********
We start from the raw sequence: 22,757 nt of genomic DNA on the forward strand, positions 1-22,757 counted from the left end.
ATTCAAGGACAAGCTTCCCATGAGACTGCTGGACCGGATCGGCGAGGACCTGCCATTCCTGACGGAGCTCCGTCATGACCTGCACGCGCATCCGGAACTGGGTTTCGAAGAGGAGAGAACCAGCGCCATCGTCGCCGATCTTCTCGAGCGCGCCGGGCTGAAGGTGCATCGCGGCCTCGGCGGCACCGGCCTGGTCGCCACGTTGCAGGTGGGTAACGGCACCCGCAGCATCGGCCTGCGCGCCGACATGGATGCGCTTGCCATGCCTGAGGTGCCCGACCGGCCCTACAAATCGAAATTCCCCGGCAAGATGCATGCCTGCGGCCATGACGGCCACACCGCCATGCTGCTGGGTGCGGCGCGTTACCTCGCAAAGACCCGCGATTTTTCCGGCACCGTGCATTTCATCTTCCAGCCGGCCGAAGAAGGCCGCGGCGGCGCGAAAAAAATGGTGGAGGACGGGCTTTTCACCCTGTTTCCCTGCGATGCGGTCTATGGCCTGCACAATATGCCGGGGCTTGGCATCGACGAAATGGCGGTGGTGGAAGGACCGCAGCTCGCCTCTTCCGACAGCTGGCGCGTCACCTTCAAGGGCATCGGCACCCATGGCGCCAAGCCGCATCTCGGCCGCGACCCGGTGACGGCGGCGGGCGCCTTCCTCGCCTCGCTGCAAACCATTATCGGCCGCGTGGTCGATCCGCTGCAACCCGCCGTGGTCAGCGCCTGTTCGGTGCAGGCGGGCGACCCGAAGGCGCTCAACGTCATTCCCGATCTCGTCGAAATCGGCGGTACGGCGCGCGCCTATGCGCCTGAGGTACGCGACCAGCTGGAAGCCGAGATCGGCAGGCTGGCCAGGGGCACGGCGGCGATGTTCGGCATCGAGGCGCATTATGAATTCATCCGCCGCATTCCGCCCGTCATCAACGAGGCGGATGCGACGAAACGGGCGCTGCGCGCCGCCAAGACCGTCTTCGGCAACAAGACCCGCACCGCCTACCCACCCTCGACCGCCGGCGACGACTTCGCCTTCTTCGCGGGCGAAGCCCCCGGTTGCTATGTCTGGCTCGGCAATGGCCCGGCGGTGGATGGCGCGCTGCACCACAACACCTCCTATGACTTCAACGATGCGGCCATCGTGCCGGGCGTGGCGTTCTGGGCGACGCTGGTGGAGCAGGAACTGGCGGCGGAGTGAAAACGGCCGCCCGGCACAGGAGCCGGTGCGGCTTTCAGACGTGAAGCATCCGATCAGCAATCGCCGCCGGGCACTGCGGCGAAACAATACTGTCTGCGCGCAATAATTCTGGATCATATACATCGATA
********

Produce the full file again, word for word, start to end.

We start from the raw sequence: 22,757 nt of genomic DNA on the forward strand, positions 1-22,757 counted from the left end.
ATTCAAGGACAAGCTTCCCATGAGACTGCTGGACCGGATCGGCGAGGACCTGCCATTCCTGACGGAGCTCCGTCATGACCTGCACGCGCATCCGGAACTGGGTTTCGAAGAGGAGAGAACCAGCGCCATCGTCGCCGATCTTCTCGAGCGCGCCGGGCTGAAGGTGCATCGCGGCCTCGGCGGCACCGGCCTGGTCGCCACGTTGCAGGTGGGTAACGGCACCCGCAGCATCGGCCTGCGCGCCGACATGGATGCGCTTGCCATGCCTGAGGTGCCCGACCGGCCCTACAAATCGAAATTCCCCGGCAAGATGCATGCCTGCGGCCATGACGGCCACACCGCCATGCTGCTGGGTGCGGCGCGTTACCTCGCAAAGACCCGCGATTTTTCCGGCACCGTGCATTTCATCTTCCAGCCGGCCGAAGAAGGCCGCGGCGGCGCGAAAAAAATGGTGGAGGACGGGCTTTTCACCCTGTTTCCCTGCGATGCGGTCTATGGCCTGCACAATATGCCGGGGCTTGGCATCGACGAAATGGCGGTGGTGGAAGGACCGCAGCTCGCCTCTTCCGACAGCTGGCGCGTCACCTTCAAGGGCATCGGCACCCATGGCGCCAAGCCGCATCTCGGCCGCGACCCGGTGACGGCGGCGGGCGCCTTCCTCGCCTCGCTGCAAACCATTATCGGCCGCGTGGTCGATCCGCTGCAACCCGCCGTGGTCAGCGCCTGTTCGGTGCAGGCGGGCGACCCGAAGGCGCTCAACGTCATTCCCGATCTCGTCGAAATCGGCGGTACGGCGCGCGCCTATGCGCCTGAGGTACGCGACCAGCTGGAAGCCGAGATCGGCAGGCTGGCCAGGGGCACGGCGGCGATGTTCGGCATCGAGGCGCATTATGAATTCATCCGCCGCATTCCGCCCGTCATCAACGAGGCGGATGCGACGAAACGGGCGCTGCGCGCCGCCAAGACCGTCTTCGGCAACAAGACCCGCACCGCCTACCCACCCTCGACCGCCGGCGACGACTTCGCCTTCTTCGCGGGCGAAGCCCCCGGTTGCTATGTCTGGCTCGGCAATGGCCCGGCGGTGGATGGCGCGCTGCACCACAACACCTCCTATGACTTCAACGATGCGGCCATCGTGCCGGGCGTGGCGTTCTGGGCGACGCTGGTGGAGCAGGAACTGGCGGCGGAGTGAAAACGGCCGCCCGGCACAGGAGCCGGTGCGGCTTTCAGACGTGAAGCATCCGATCAGCAATCGCCGCCGGGCACTGCGGCGAAACAATACTGTCTGCGCGCAATAATTCTGGATCATATACATCGATA